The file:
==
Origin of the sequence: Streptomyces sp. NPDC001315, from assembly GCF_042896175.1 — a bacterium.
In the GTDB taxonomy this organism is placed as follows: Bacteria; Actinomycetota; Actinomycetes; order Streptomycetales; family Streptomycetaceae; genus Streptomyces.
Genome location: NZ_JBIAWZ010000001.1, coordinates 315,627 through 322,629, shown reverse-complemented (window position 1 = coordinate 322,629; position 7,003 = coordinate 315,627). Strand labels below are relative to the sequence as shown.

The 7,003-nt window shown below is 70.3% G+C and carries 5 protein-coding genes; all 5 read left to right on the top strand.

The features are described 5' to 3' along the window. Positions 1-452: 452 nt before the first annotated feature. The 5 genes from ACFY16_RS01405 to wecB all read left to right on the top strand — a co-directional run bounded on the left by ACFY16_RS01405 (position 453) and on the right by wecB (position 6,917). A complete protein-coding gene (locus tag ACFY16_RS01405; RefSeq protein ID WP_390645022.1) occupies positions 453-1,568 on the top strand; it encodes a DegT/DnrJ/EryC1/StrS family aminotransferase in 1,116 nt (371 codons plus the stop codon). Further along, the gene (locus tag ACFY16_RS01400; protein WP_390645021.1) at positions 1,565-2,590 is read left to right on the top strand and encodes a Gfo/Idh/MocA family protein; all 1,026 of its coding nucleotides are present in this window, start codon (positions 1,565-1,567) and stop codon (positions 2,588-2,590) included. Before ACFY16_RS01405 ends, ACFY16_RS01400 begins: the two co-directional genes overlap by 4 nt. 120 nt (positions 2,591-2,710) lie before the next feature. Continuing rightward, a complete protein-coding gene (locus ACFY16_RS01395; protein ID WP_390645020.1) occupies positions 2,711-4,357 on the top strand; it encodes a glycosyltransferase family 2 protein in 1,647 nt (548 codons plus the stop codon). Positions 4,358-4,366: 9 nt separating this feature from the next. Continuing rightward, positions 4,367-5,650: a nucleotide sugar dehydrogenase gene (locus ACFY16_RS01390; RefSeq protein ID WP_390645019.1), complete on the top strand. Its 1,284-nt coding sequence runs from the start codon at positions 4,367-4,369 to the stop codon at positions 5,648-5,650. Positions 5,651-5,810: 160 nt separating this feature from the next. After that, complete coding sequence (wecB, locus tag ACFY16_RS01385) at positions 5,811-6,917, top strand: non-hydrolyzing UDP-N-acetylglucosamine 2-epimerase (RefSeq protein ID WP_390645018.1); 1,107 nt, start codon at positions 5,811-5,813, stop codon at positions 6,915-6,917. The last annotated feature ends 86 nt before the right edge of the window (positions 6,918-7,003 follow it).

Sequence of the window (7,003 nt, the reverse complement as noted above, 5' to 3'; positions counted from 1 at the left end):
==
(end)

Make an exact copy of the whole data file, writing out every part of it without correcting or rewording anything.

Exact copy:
Origin of the sequence: Streptomyces sp. NPDC001315, from assembly GCF_042896175.1 — a bacterium.
In the GTDB taxonomy this organism is placed as follows: Bacteria; Actinomycetota; Actinomycetes; order Streptomycetales; family Streptomycetaceae; genus Streptomyces.
Genome location: NZ_JBIAWZ010000001.1, coordinates 315,627 through 322,629, shown reverse-complemented (window position 1 = coordinate 322,629; position 7,003 = coordinate 315,627). Strand labels below are relative to the sequence as shown.

The 7,003-nt window shown below is 70.3% G+C and carries 5 protein-coding genes; all 5 read left to right on the top strand.

The features are described 5' to 3' along the window. Positions 1-452: 452 nt before the first annotated feature. The 5 genes from ACFY16_RS01405 to wecB all read left to right on the top strand — a co-directional run bounded on the left by ACFY16_RS01405 (position 453) and on the right by wecB (position 6,917). A complete protein-coding gene (locus tag ACFY16_RS01405; RefSeq protein ID WP_390645022.1) occupies positions 453-1,568 on the top strand; it encodes a DegT/DnrJ/EryC1/StrS family aminotransferase in 1,116 nt (371 codons plus the stop codon). Further along, the gene (locus tag ACFY16_RS01400; protein WP_390645021.1) at positions 1,565-2,590 is read left to right on the top strand and encodes a Gfo/Idh/MocA family protein; all 1,026 of its coding nucleotides are present in this window, start codon (positions 1,565-1,567) and stop codon (positions 2,588-2,590) included. Before ACFY16_RS01405 ends, ACFY16_RS01400 begins: the two co-directional genes overlap by 4 nt. 120 nt (positions 2,591-2,710) lie before the next feature. Continuing rightward, a complete protein-coding gene (locus ACFY16_RS01395; protein ID WP_390645020.1) occupies positions 2,711-4,357 on the top strand; it encodes a glycosyltransferase family 2 protein in 1,647 nt (548 codons plus the stop codon). Positions 4,358-4,366: 9 nt separating this feature from the next. Continuing rightward, positions 4,367-5,650: a nucleotide sugar dehydrogenase gene (locus ACFY16_RS01390; RefSeq protein ID WP_390645019.1), complete on the top strand. Its 1,284-nt coding sequence runs from the start codon at positions 4,367-4,369 to the stop codon at positions 5,648-5,650. Positions 5,651-5,810: 160 nt separating this feature from the next. After that, complete coding sequence (wecB, locus tag ACFY16_RS01385) at positions 5,811-6,917, top strand: non-hydrolyzing UDP-N-acetylglucosamine 2-epimerase (RefSeq protein ID WP_390645018.1); 1,107 nt, start codon at positions 5,811-5,813, stop codon at positions 6,915-6,917. The last annotated feature ends 86 nt before the right edge of the window (positions 6,918-7,003 follow it).

Sequence of the window (7,003 nt, the reverse complement as noted above, 5' to 3'; positions counted from 1 at the left end):